February 18th sees the official release of Kamigawa Neon Dynasty and while other writers in the magic content sphere are frantically filling their time with new decks full of all the exciting cards that set will bring into the game, I thought I would be fun to look back at our recent to return to Innistrad and discuss the cards from Midnight Hunt and Crimson Vow that made an impact in how I play the Pioneer format. This is by no means meant to be an extensive look at every card from those sets that found a home in the format, but instead a highlight of the cards/decks that I most enjoyed in the months following the release of Midnight Hunt and Crimson Vow.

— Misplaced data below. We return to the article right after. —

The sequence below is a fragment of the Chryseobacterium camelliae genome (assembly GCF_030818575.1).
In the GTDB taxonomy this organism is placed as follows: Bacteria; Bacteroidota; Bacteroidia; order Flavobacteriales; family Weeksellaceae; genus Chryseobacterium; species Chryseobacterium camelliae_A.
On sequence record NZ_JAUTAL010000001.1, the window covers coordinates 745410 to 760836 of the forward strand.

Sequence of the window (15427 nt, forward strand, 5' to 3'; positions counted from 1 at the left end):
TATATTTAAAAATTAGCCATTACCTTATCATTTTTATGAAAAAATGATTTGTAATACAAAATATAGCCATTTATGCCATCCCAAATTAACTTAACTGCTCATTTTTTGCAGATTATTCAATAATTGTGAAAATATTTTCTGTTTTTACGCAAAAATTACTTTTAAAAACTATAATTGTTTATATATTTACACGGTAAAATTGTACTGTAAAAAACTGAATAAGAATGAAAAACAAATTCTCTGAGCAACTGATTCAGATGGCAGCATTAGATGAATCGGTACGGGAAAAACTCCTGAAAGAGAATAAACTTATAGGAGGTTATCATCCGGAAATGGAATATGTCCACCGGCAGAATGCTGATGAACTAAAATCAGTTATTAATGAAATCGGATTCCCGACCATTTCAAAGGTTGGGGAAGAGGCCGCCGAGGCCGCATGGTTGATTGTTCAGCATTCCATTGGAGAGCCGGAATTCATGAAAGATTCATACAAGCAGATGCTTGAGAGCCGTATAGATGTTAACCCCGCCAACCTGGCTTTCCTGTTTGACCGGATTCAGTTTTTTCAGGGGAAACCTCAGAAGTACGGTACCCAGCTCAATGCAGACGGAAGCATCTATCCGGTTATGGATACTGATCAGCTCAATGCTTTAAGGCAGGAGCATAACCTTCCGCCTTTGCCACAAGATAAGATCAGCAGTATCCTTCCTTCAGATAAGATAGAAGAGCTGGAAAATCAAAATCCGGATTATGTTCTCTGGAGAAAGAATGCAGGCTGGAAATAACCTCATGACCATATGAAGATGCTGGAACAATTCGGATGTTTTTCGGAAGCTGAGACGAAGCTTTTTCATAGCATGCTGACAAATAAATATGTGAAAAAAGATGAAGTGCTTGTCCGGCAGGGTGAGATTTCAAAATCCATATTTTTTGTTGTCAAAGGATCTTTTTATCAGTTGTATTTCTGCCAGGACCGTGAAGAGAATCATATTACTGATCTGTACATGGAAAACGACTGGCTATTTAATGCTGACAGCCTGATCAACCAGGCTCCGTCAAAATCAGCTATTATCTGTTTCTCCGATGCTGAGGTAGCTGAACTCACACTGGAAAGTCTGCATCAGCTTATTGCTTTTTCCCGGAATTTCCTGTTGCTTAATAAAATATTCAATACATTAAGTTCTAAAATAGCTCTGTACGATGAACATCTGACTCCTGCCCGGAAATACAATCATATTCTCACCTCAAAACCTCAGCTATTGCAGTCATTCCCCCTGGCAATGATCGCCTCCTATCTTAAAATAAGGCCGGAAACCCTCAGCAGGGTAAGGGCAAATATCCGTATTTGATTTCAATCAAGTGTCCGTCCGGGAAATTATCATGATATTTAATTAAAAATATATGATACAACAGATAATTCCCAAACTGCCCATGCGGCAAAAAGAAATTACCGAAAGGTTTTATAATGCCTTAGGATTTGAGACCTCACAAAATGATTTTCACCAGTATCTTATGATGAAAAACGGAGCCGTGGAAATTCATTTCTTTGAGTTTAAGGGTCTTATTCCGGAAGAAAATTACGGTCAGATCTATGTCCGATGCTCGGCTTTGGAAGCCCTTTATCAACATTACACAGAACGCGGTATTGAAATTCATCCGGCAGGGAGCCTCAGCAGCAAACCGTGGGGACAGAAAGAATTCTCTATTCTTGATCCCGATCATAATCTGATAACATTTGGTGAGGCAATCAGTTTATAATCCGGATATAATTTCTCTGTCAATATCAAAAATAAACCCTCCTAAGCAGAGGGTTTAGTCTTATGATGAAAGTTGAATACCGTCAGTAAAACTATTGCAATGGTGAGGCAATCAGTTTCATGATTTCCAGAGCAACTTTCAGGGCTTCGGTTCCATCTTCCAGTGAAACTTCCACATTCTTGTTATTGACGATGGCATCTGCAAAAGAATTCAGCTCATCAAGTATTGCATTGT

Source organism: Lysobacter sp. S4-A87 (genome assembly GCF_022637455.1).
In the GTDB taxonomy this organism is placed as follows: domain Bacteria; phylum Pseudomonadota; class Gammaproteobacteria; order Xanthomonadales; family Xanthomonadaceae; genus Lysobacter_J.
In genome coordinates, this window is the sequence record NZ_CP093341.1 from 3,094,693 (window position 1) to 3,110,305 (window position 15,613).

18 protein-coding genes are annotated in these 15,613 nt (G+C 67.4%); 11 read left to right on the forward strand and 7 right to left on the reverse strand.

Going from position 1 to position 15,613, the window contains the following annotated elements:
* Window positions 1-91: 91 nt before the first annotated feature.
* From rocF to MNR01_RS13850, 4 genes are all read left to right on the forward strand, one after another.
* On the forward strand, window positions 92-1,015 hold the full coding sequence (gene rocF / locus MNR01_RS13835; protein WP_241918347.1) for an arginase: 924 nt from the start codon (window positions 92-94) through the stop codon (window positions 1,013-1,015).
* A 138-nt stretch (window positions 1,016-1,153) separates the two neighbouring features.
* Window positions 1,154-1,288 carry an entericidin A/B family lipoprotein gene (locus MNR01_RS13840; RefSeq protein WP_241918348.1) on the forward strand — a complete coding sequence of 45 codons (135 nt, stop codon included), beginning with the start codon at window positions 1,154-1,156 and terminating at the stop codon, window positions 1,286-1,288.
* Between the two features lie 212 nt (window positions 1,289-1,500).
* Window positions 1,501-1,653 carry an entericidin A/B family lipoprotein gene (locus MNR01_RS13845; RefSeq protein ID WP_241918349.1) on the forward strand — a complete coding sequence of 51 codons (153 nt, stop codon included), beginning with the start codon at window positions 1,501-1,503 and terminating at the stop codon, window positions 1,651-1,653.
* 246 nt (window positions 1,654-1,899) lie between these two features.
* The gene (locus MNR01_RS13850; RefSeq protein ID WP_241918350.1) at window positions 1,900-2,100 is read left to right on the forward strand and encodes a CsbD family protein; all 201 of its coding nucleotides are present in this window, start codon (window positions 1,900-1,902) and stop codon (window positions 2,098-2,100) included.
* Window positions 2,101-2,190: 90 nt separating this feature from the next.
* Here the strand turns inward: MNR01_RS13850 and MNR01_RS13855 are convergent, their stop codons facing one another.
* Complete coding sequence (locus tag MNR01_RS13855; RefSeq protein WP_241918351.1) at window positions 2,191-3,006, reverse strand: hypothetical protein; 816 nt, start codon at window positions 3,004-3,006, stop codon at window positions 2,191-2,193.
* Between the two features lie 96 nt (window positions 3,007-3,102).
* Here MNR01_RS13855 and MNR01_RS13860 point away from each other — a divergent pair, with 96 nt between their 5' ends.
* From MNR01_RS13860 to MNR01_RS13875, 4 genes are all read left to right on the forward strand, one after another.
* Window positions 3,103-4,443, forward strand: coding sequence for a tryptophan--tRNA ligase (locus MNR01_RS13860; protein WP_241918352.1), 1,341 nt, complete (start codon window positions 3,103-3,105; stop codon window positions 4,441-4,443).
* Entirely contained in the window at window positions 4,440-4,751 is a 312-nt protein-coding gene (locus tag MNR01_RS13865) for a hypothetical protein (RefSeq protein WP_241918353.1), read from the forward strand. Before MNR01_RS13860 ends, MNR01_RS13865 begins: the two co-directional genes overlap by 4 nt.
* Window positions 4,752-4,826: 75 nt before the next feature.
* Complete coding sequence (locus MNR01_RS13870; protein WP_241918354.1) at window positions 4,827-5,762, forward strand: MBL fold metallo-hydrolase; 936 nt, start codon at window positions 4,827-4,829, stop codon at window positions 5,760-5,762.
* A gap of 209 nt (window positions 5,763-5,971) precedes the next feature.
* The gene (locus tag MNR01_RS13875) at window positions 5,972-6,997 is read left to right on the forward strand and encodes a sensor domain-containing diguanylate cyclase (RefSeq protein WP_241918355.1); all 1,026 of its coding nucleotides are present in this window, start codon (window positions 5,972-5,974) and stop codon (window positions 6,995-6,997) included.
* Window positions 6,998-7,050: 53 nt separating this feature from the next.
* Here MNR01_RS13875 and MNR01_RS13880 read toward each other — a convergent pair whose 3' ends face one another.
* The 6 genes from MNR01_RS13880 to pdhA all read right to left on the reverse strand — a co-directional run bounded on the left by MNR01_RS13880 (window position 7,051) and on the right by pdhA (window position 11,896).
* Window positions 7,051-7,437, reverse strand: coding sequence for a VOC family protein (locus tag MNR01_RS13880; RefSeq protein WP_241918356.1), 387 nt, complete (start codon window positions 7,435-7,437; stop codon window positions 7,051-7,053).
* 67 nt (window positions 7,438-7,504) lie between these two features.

Wrenn and Seven
The first two cards on my list didn’t make as big of a splash in the Pioneer format as much as they did in my personal play, and Wrenn and Seven probably embodies that the most. Before the release of Midnight Hunt I definitely stayed away from multi-color greed piles, with Bant Spirits probably being the most adventurous deck I’ve played in terms of colors. That of course all changed when I saw this pumpkin spiced beauty hit the spoiler drops. A plus that finds us lands and fills the yard, a 0 that lets us dump lands onto the board, a minus to make a big dumb idiot of a token, and then an ultimate that takes us straight to value town. I quickly ordered four borderless copies and then went for a ride down the midrange highway ending up on the following decklist created by MTGO grinder DreamsOfAshiok.